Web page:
It is well documented that England’s recent one-day problems lie on a foundation of wayward pace bowling. The inclusion of six pace options, with only Harmison and Mahmood retained, suggests that the selectors are trying to meet this head on. But who to pick? Broad and Gough are certainly popular choices in the media, with impressive Twenty20 pedigree. Who do you think should be on Monday’s team sheet?

An addition to The Corridor

Welcome on board to Emma, who will be guest-posting here from time to time. Emma’s studying European Law at Warwick uni, but apart from that minor faux pas we think she’s a fairly splendid addition. So raise a glass!

Over to you, Emma

I’m an umpire, get me out of here. What next for Darrell?

Inzy you gotta let me know
Should I stay or should I go?
If you say that you are tampering
Ill be here til the media stop hampering
So you got to let know
Should I stay or should I go?

My rubbish attempt at some lyrics there, courtesy of The Clash. So, if Darrell Hair does resign (and even if he doesn’t, frankly), what are his future career prospects? Nothing too rude please ladies and gents, and ideally not libellous either, but anything funny is good. Funny’s always good.

Maybe he’ll do a Tufnell and frolic in the jungle. Or a Darren Gou….er, maybe not. Strictly Come Darrell (but only if you pay me $500,000) doesn’t quite have the same ring. Personally, I think he’s ideally situated to copy Graham Gooch and Shane Warne…a marketer’s dream.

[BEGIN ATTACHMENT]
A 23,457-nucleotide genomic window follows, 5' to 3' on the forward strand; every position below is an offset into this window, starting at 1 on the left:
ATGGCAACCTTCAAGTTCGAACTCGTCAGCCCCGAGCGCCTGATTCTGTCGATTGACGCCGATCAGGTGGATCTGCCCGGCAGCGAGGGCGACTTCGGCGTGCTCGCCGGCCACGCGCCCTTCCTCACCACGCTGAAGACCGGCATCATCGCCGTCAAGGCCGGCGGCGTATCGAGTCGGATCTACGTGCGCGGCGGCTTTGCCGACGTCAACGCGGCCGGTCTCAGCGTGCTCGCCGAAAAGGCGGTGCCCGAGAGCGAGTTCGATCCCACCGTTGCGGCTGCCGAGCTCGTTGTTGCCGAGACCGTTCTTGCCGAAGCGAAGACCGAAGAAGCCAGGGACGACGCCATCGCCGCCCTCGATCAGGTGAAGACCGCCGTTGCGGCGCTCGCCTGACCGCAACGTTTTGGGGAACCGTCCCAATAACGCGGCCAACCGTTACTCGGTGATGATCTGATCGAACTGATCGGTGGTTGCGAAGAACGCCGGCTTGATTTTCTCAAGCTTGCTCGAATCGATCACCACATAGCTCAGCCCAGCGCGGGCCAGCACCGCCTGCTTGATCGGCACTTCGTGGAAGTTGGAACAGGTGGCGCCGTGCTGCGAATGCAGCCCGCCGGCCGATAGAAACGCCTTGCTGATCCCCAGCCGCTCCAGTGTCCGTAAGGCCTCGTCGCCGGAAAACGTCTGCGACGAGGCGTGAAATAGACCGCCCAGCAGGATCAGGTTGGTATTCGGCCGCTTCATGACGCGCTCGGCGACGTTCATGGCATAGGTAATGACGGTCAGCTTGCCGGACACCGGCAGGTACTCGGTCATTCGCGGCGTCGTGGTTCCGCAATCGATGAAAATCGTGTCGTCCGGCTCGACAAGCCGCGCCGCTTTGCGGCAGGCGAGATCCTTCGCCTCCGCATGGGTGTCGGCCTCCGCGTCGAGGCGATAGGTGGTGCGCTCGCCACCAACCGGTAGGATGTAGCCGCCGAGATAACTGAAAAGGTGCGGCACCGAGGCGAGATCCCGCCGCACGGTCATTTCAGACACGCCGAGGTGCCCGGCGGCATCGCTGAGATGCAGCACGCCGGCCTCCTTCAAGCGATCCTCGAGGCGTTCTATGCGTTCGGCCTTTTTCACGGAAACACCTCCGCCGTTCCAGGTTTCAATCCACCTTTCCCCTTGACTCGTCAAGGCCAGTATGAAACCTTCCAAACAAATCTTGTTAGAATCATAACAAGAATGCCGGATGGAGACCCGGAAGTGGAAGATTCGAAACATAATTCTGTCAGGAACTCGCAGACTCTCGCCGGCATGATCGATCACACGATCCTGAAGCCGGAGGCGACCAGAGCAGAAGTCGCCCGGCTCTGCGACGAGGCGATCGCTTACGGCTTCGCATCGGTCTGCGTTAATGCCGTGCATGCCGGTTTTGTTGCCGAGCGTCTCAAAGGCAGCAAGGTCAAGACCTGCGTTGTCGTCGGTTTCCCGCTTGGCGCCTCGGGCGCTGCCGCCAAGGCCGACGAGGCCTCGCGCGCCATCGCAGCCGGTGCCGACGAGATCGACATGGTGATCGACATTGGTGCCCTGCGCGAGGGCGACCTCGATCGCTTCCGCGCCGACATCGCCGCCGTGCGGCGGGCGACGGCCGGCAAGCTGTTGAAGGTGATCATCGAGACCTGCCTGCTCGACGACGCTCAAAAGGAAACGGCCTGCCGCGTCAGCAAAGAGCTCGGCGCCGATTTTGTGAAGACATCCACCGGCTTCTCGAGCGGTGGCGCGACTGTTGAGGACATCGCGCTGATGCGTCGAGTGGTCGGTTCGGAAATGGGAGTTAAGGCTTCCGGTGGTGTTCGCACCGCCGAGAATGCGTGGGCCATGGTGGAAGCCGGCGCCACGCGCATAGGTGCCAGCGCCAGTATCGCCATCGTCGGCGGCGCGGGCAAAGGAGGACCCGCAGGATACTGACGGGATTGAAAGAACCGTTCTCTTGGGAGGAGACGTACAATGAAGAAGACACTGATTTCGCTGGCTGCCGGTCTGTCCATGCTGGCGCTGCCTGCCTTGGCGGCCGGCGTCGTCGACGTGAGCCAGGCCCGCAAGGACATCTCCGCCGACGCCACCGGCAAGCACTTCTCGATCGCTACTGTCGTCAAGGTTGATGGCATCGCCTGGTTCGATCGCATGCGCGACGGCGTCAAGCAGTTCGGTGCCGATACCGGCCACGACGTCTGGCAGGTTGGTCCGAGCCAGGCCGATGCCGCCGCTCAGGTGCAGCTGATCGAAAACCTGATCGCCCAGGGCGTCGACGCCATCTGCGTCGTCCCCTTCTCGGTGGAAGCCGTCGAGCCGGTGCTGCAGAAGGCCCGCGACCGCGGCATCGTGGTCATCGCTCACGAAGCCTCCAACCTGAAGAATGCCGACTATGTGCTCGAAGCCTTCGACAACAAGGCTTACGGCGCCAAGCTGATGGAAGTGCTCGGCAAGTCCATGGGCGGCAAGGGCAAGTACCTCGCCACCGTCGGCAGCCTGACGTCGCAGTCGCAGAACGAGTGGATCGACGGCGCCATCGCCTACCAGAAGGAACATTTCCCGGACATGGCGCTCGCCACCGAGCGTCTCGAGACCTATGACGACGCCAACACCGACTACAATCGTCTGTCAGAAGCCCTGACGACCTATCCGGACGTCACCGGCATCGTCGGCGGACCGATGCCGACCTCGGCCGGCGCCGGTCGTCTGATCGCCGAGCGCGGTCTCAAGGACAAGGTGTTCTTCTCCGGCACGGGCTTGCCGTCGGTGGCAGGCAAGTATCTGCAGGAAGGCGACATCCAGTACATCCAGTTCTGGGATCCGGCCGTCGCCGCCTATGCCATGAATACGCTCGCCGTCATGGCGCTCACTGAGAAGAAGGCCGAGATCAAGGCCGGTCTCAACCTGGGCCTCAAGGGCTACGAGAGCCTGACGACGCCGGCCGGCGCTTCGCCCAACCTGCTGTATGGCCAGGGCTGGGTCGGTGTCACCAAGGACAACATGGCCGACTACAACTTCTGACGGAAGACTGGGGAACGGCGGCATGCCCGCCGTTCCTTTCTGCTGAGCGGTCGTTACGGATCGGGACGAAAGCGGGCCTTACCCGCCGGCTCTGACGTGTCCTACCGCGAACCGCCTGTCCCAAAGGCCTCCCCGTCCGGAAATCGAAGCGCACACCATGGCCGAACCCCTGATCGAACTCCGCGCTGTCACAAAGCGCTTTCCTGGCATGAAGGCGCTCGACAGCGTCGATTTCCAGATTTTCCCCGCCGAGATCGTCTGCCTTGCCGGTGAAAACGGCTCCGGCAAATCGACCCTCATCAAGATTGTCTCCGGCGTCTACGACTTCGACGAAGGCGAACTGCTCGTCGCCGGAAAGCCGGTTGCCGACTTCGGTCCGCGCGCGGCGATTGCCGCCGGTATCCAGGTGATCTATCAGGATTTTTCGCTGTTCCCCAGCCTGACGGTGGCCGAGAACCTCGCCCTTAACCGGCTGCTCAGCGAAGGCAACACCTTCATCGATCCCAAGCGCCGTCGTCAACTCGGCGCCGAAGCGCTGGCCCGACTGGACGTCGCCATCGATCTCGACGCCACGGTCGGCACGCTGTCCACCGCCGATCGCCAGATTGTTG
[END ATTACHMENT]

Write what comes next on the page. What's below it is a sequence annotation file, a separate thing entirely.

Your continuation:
The helmet: sensible adjunct or well-marketed gimmick?

Sensible adjunct or well-marketed gimmick?

That was the headline in the 1981 edition of The Wisden Cricketers’ Almanack. It’s archive day at Cricinfo, when we pick an essay from a previous edition. This week, it’s Trevor Bailey on the helmet – a piece of equipment now part of every cricket bag, even in schools I bet.

Read it here.

Should ball tampering be legalised?

So, should ball tampering be legalised? Read these two differing opinions.

For: Andrew Miller, Cricinfo

Against: Steve James, Daily Telegraph

Vote below (click here if you’re reading from a feed) then leave your comments. Is this a dark art which needs to be kept as such, or should it be opened up (within reason; no razor blades or bottle tops…)?

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55% think Hair should resign

The results of last week’s poll:

Should Darrell Hair resign?

Yes: 55% (136)
No: 45% (110)
Total Votes : 246

Interestingly, the results were neck and neck until Hair’s email revelations.

Video of Matthew Sinclair’s catch

There’s something artistic about outfield catches. You just don’t forget the good ones, and this is an absolute corker. (click here if you can’t see it below)

Viv Richards’s 189* on TV

Thanks to Arlo, splendid fellow of Test Match Special fame, it appears King Viv’s monstrous 189 will be on t’telly on Sunday:

If you have satellite or cable, tell the other half that you’re busy on Sunday. From 11am until 7pm, ESPN Classics are showing highlights of the entire Test series plus the Texaco Trophy (Viv Richards 189 not out, remember?).

Greenidge’s double hundreds, Malcolm Marshall breaking his hand and still hitting Paul Allott for four, Allott taking 6 wickets in an innings, Joel Garner steaming in, Andy Lloyd breaking his arm. I was only 11 at the time, but watching it, it seemed like, well to be honest, 22 years ago.

I don’t have Sky…I have the poor man’s version, known as Freeview – whose reception is about as good as Darrell Hair walking into the Pakistan dressing room with a beaming smile. But if you do, you can watch it.